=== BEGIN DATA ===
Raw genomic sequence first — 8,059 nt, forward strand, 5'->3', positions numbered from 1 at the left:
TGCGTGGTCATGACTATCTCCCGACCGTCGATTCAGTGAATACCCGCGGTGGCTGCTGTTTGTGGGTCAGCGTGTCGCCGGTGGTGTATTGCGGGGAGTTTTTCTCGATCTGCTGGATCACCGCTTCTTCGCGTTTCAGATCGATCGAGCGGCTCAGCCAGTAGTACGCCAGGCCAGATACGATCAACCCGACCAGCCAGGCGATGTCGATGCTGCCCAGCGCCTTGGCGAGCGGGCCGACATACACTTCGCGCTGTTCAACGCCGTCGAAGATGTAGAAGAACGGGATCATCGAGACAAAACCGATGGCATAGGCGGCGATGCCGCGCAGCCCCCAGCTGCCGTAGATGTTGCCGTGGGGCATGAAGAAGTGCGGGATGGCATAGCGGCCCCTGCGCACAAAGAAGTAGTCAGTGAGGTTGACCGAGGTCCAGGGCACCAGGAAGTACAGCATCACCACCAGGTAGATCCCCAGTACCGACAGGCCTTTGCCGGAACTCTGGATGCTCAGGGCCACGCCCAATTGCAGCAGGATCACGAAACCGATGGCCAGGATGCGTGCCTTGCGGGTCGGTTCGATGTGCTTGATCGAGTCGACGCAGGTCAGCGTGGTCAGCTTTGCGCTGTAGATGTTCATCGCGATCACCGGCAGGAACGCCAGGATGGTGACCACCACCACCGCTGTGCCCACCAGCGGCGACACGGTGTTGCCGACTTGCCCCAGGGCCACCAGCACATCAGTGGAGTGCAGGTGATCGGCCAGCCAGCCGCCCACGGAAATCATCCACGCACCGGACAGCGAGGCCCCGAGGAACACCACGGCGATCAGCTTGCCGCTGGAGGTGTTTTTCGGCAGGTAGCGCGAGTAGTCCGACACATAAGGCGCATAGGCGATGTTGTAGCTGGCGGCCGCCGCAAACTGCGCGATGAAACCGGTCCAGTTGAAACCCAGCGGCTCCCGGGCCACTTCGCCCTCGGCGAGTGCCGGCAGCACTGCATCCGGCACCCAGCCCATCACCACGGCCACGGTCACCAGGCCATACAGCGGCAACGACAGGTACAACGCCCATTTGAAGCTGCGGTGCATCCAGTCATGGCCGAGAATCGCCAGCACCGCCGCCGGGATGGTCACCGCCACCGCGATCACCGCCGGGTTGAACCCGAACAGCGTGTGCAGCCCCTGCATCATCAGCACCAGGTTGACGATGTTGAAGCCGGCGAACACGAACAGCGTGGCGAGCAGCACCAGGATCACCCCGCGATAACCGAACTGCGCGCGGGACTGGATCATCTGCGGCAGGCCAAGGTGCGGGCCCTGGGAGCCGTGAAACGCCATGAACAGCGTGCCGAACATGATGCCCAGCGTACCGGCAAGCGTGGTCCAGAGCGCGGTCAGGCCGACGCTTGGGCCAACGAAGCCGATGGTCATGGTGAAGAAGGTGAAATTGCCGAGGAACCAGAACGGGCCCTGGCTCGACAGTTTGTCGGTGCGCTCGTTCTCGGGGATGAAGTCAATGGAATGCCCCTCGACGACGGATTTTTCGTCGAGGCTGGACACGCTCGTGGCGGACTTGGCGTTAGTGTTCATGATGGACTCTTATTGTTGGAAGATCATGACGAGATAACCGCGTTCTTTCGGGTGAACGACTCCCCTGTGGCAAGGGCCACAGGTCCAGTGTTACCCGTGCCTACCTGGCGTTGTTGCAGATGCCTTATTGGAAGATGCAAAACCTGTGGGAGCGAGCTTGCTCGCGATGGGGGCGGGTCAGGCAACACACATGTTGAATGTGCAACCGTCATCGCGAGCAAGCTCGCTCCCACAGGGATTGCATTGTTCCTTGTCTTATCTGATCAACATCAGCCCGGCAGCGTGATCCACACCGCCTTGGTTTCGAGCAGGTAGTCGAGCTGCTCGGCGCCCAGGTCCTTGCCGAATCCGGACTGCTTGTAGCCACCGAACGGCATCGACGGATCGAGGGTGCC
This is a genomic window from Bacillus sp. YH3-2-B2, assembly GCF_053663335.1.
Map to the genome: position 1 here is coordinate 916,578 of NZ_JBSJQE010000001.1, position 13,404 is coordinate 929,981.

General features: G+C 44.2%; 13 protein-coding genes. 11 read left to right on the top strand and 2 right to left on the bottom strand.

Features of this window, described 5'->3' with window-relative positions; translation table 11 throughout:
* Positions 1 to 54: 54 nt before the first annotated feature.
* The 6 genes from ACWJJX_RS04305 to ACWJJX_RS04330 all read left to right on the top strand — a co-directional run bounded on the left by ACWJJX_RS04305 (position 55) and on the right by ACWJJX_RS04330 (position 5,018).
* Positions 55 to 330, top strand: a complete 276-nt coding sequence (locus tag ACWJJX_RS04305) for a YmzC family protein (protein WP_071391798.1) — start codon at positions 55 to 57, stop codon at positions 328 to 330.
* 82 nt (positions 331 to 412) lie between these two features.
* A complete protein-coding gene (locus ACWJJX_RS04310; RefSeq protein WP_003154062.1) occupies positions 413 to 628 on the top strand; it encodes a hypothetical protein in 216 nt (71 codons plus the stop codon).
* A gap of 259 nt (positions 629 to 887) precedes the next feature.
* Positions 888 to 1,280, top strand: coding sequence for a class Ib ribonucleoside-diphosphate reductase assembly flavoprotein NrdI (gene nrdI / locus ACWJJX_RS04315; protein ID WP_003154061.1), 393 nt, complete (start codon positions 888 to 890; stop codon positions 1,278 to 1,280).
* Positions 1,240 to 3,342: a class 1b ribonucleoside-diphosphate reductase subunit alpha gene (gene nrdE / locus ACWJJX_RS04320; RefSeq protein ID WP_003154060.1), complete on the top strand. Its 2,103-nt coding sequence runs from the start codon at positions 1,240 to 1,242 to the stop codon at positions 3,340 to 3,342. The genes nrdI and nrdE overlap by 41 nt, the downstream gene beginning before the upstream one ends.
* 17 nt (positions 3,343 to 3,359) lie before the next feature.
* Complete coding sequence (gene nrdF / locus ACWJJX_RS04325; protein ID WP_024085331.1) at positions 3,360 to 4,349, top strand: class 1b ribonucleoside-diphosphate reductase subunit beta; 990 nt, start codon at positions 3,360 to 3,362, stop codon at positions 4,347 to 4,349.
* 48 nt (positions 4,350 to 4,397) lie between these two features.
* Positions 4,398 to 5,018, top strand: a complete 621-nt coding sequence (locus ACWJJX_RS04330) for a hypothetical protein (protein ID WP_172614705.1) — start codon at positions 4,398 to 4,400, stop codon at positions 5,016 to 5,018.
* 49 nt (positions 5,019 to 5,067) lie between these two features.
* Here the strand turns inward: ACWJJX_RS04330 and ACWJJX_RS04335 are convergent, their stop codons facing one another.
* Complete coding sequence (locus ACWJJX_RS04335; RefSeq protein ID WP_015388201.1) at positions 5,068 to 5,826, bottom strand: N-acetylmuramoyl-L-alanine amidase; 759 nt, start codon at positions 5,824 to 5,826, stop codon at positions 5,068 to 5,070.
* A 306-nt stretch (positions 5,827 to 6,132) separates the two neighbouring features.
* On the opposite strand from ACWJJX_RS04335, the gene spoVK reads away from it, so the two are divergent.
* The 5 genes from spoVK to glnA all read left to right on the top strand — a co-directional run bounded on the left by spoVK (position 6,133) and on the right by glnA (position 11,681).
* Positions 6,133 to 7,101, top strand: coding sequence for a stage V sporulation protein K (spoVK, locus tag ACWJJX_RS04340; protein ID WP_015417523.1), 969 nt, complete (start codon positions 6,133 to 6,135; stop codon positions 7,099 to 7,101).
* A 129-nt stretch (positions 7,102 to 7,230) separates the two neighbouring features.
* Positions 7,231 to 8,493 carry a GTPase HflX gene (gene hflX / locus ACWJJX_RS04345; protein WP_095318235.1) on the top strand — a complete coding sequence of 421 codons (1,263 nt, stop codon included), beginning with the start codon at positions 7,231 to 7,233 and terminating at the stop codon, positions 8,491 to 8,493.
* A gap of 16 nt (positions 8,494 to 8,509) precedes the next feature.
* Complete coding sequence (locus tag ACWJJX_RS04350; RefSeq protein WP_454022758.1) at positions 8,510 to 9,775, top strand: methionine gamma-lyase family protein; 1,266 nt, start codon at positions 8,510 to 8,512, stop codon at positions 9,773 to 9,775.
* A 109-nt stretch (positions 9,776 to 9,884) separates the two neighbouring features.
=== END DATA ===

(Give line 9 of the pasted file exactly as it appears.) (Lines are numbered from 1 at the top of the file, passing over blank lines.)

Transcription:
* Positions 55 to 330, top strand: a complete 276-nt coding sequence (locus tag ACWJJX_RS04305) for a YmzC family protein (protein WP_071391798.1) — start codon at positions 55 to 57, stop codon at positions 328 to 330.